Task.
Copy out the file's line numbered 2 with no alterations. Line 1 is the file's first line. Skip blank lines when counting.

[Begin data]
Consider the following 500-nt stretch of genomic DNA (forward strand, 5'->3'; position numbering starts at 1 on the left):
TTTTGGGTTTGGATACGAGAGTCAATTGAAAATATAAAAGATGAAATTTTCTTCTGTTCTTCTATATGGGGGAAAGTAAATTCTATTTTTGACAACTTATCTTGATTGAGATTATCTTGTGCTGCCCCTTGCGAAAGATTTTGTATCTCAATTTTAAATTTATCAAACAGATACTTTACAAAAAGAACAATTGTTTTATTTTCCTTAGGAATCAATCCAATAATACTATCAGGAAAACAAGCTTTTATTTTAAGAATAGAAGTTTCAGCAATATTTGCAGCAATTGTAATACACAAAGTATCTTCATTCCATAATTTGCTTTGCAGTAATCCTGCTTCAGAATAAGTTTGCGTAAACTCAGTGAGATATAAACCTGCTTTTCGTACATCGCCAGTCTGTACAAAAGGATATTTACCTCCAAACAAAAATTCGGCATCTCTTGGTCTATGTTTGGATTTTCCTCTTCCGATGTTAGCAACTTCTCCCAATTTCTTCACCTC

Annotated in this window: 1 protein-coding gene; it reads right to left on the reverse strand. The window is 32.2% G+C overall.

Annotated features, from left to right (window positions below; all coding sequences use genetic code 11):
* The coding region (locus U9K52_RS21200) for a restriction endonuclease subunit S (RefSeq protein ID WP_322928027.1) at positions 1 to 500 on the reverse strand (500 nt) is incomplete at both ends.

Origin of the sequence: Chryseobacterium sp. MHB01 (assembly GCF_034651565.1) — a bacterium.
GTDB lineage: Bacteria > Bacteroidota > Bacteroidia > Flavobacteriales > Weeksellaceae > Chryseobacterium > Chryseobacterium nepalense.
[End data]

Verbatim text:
TTTTGGGTTTGGATACGAGAGTCAATTGAAAATATAAAAGATGAAATTTTCTTCTGTTCTTCTATATGGGGGAAAGTAAATTCTATTTTTGACAACTTATCTTGATTGAGATTATCTTGTGCTGCCCCTTGCGAAAGATTTTGTATCTCAATTTTAAATTTATCAAACAGATACTTTACAAAAAGAACAATTGTTTTATTTTCCTTAGGAATCAATCCAATAATACTATCAGGAAAACAAGCTTTTATTTTAAGAATAGAAGTTTCAGCAATATTTGCAGCAATTGTAATACACAAAGTATCTTCATTCCATAATTTGCTTTGCAGTAATCCTGCTTCAGAATAAGTTTGCGTAAACTCAGTGAGATATAAACCTGCTTTTCGTACATCGCCAGTCTGTACAAAAGGATATTTACCTCCAAACAAAAATTCGGCATCTCTTGGTCTATGTTTGGATTTTCCTCTTCCGATGTTAGCAACTTCTCCCAATTTCTTCACCTC